Have you ever experienced significant discomfort after you eat? Discomfort in the stomach region? Pains like stomach ache or acid reflux can be horrible to experience occasionally, let alone regularly, but many people suffer from digestive problems and accept them as an inevitable part of life. You shouldn’t need to just accept your ailments, particularly in your GI tract as your stomach has a close relationship with brain health and mental wellbeing. If it feels off, it can impact your life in many ways that you shouldn’t have to bear. Luckily, even simple changes can help to prevent some digestive problems.
What are Digestive Problems?
The digestive system is the way that your body breaks down food and drink so that it can take nutrients from them and absorb them into your body. It also gets rid of waste. Food moves down the system, going from mouth, through the stomach and intestines and waste is expelled through the rectum. However, the digestive system also includes the liver, the gallbladder and the pancreas, as each plays a role in making sure the food we eat is safe and good for us. When you have any problem in your digestive system, you might get symptoms like constipation, diarrhoea, gas, heartburn, nausea and vomiting and insufferable cramps.
How to Prevent Digestive Problems
Understanding your digestive problem will make it far easier to deal with and prevent. There are many different organs involved with digestion and your symptoms could be to do with any of them. If you’ve found difficulty getting a clear medical solution, you should try some of the following common fixes for digestive problems.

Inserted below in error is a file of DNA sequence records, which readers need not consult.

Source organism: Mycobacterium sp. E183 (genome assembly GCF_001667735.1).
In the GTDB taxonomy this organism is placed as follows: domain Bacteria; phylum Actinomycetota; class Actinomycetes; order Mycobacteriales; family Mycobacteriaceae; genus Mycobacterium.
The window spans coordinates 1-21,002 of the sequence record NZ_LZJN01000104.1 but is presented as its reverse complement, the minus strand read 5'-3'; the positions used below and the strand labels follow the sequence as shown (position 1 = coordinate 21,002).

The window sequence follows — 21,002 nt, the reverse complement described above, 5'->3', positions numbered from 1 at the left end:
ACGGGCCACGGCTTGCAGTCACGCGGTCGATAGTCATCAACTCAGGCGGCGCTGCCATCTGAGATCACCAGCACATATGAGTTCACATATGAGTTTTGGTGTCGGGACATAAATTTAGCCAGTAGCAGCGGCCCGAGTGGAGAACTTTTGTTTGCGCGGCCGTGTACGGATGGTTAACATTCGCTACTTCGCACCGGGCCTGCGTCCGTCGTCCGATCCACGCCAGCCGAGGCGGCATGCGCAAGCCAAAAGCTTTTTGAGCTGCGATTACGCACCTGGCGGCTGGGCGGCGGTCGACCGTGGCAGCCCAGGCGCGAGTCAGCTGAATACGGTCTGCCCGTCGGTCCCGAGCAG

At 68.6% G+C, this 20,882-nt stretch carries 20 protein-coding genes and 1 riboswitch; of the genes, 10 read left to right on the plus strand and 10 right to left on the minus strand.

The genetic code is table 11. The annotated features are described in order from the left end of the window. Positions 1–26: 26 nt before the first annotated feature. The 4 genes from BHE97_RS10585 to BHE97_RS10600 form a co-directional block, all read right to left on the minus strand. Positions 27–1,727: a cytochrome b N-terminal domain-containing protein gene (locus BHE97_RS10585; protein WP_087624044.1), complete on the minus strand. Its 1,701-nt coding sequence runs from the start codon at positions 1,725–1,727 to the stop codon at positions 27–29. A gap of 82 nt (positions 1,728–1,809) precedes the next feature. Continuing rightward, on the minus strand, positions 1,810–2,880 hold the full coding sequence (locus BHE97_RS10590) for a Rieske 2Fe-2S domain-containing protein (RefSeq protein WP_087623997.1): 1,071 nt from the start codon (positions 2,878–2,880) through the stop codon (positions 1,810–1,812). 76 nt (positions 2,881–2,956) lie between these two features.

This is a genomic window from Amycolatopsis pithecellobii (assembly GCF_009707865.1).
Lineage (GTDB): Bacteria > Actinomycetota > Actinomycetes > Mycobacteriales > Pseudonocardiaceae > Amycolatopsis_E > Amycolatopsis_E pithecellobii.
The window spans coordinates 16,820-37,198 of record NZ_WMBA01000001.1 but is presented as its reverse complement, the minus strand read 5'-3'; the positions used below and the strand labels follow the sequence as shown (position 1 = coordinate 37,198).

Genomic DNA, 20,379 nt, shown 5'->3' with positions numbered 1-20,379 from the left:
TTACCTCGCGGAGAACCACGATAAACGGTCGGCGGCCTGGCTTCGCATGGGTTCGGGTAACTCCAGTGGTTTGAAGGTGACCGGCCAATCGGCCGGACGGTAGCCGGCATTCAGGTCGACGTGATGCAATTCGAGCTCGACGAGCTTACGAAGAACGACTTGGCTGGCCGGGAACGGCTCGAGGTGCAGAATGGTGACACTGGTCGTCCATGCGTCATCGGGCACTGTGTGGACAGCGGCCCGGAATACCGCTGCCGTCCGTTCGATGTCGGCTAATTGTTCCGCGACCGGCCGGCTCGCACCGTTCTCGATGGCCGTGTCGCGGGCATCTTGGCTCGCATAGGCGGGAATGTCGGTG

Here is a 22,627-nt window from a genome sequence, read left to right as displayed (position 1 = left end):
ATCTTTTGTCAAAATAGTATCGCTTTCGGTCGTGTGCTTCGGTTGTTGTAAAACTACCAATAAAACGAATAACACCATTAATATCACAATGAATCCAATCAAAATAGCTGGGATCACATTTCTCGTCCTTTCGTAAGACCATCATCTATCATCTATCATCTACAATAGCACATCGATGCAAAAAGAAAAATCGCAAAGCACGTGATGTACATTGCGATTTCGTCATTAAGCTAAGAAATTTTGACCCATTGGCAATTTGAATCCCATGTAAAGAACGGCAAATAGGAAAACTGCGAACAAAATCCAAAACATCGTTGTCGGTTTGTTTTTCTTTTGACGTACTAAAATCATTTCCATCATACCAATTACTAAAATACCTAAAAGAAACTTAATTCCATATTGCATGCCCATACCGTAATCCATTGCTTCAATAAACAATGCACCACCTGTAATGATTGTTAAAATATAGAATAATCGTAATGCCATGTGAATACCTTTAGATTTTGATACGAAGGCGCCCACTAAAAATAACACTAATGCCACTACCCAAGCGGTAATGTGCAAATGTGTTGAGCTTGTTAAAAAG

Test for Food Intolerances
One of the most common causes of digestive problems are food intolerances. Intolerancelab.co.uk describe how issues don’t just have to be digestive – if you’re also getting acne, insomnia, eczema, asthma and more, you could be suffering from a food intolerance. If you suspect that’s the case, getting a test is the quickest way of finding out for sure. You can begin the process of cutting out foods from your diet or just get a hair test. It’s worth noting that sometimes intolerances can be overcome, but it helps to know which foods your intolerant to, to work out whether that’s possible in your case.
Eat More Frequently
If you eat a few large meals a day, your digestive system can get overloaded. This can cause problems including heartburn (acids going back to the oesophagus), gas, nausea and vomiting. If you consume several mini-meals instead, your metabolic and digestive health can improve (assuming your diet is balanced).
Eat More Fibre
Fibre is a key to a healthy digestion, it’s in the bulk of plant foods and keeps you full while aiding your intestinal process. The Mayo Clinic has a daily fibre intake recommendation of 38g for men and 25g for women aged 50 or younger. People older than 50 need less per day.
It’s also crucially important that you stay as hydrated as possible throughout the day, as this helps every organ function properly.